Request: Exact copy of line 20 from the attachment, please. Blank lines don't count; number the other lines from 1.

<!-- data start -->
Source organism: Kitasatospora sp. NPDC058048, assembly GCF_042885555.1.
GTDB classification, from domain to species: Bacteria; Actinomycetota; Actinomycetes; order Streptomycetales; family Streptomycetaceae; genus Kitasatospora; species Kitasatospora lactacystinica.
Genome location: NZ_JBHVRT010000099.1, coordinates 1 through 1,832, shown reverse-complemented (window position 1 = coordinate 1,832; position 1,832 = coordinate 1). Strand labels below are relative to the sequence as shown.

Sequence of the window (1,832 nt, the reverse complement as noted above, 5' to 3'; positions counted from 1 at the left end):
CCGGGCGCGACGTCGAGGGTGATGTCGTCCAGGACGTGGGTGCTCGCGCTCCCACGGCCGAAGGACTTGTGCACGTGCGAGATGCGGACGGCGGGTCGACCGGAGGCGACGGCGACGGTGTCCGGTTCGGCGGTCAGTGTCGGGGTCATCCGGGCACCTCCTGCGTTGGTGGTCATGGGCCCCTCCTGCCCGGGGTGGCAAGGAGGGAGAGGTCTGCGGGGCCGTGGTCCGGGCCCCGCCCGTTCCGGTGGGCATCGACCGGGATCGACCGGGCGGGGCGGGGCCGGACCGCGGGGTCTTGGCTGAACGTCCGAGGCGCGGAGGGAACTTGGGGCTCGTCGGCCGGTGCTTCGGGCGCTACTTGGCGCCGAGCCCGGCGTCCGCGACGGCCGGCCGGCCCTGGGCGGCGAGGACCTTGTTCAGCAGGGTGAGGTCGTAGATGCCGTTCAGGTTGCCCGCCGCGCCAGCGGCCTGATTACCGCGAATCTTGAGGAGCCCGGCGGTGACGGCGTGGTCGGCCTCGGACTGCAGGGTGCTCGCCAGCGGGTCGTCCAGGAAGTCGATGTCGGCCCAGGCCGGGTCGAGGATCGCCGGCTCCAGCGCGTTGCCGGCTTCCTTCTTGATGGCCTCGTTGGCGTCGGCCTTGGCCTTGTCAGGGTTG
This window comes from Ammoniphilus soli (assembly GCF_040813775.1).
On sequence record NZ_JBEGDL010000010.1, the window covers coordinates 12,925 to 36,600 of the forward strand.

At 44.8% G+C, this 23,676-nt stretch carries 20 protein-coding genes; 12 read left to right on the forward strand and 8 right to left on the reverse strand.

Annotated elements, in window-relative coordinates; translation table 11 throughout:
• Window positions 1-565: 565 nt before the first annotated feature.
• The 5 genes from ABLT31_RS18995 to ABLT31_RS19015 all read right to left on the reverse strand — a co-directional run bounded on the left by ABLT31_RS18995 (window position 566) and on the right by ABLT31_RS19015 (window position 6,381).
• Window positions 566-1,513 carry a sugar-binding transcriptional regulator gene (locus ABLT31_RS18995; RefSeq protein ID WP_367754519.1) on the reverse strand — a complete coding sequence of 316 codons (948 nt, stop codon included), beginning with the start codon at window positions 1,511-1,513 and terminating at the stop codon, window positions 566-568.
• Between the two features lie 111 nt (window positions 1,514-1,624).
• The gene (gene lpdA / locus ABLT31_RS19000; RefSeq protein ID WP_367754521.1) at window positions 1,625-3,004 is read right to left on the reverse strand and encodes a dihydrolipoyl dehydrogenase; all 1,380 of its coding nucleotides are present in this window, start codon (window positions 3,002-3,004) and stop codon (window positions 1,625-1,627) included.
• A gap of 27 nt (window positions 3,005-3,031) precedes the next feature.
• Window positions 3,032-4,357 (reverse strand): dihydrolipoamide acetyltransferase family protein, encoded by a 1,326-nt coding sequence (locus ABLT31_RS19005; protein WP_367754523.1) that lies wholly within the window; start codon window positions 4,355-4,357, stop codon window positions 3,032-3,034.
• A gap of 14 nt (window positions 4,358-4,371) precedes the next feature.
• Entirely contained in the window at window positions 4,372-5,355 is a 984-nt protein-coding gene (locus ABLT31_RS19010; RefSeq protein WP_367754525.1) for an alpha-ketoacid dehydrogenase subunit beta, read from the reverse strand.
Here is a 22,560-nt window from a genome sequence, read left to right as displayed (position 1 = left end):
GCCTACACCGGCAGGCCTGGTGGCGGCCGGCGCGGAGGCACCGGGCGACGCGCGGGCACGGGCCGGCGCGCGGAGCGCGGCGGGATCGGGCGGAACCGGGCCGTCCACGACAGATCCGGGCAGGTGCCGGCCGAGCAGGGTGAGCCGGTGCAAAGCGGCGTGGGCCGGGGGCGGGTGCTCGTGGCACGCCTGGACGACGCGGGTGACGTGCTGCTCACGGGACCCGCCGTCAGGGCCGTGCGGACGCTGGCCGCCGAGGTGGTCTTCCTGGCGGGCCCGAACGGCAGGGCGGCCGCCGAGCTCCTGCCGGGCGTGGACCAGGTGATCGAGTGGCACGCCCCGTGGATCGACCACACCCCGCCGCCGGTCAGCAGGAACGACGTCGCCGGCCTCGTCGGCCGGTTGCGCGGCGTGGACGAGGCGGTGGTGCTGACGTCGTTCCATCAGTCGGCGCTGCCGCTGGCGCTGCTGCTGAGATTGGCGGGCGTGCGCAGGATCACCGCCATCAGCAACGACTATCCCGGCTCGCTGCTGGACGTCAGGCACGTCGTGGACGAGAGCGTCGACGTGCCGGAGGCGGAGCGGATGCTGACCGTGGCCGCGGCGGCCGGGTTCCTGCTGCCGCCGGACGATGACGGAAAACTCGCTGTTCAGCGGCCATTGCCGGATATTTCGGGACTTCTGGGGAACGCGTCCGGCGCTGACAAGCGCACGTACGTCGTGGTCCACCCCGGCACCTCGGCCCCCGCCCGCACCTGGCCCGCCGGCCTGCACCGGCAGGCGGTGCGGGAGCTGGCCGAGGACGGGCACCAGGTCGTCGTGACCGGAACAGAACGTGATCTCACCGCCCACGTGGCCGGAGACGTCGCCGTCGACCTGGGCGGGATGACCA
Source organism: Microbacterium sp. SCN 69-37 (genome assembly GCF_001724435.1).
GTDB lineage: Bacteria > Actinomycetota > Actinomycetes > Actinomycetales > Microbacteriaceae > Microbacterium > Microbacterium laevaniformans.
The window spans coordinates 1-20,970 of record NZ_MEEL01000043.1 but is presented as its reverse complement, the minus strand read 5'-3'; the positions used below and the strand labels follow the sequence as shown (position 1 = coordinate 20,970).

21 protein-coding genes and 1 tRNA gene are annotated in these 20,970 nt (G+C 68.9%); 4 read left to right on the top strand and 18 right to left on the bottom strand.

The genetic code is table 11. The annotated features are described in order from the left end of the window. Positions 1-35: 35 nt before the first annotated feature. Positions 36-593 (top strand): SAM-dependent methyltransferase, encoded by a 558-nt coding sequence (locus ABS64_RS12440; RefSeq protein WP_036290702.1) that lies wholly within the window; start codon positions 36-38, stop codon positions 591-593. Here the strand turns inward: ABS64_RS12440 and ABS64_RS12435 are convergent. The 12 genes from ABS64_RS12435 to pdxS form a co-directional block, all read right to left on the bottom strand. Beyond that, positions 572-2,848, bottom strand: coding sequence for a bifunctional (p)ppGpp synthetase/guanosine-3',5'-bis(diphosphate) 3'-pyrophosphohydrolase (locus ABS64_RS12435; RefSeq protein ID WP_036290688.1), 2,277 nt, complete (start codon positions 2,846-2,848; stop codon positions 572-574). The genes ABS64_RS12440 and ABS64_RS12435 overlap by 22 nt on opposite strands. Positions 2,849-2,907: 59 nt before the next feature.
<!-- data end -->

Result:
GCCTACACCGGCAGGCCTGGTGGCGGCCGGCGCGGAGGCACCGGGCGACGCGCGGGCACGGGCCGGCGCGCGGAGCGCGGCGGGATCGGGCGGAACCGGGCCGTCCACGACAGATCCGGGCAGGTGCCGGCCGAGCAGGGTGAGCCGGTGCAAAGCGGCGTGGGCCGGGGGCGGGTGCTCGTGGCACGCCTGGACGACGCGGGTGACGTGCTGCTCACGGGACCCGCCGTCAGGGCCGTGCGGACGCTGGCCGCCGAGGTGGTCTTCCTGGCGGGCCCGAACGGCAGGGCGGCCGCCGAGCTCCTGCCGGGCGTGGACCAGGTGATCGAGTGGCACGCCCCGTGGATCGACCACACCCCGCCGCCGGTCAGCAGGAACGACGTCGCCGGCCTCGTCGGCCGGTTGCGCGGCGTGGACGAGGCGGTGGTGCTGACGTCGTTCCATCAGTCGGCGCTGCCGCTGGCGCTGCTGCTGAGATTGGCGGGCGTGCGCAGGATCACCGCCATCAGCAACGACTATCCCGGCTCGCTGCTGGACGTCAGGCACGTCGTGGACGAGAGCGTCGACGTGCCGGAGGCGGAGCGGATGCTGACCGTGGCCGCGGCGGCCGGGTTCCTGCTGCCGCCGGACGATGACGGAAAACTCGCTGTTCAGCGGCCATTGCCGGATATTTCGGGACTTCTGGGGAACGCGTCCGGCGCTGACAAGCGCACGTACGTCGTGGTCCACCCCGGCACCTCGGCCCCCGCCCGCACCTGGCCCGCCGGCCTGCACCGGCAGGCGGTGCGGGAGCTGGCCGAGGACGGGCACCAGGTCGTCGTGACCGGAACAGAACGTGATCTCACCGCCCACGTGGCCGGAGACGTCGCCGTCGACCTGGGCGGGATGACCA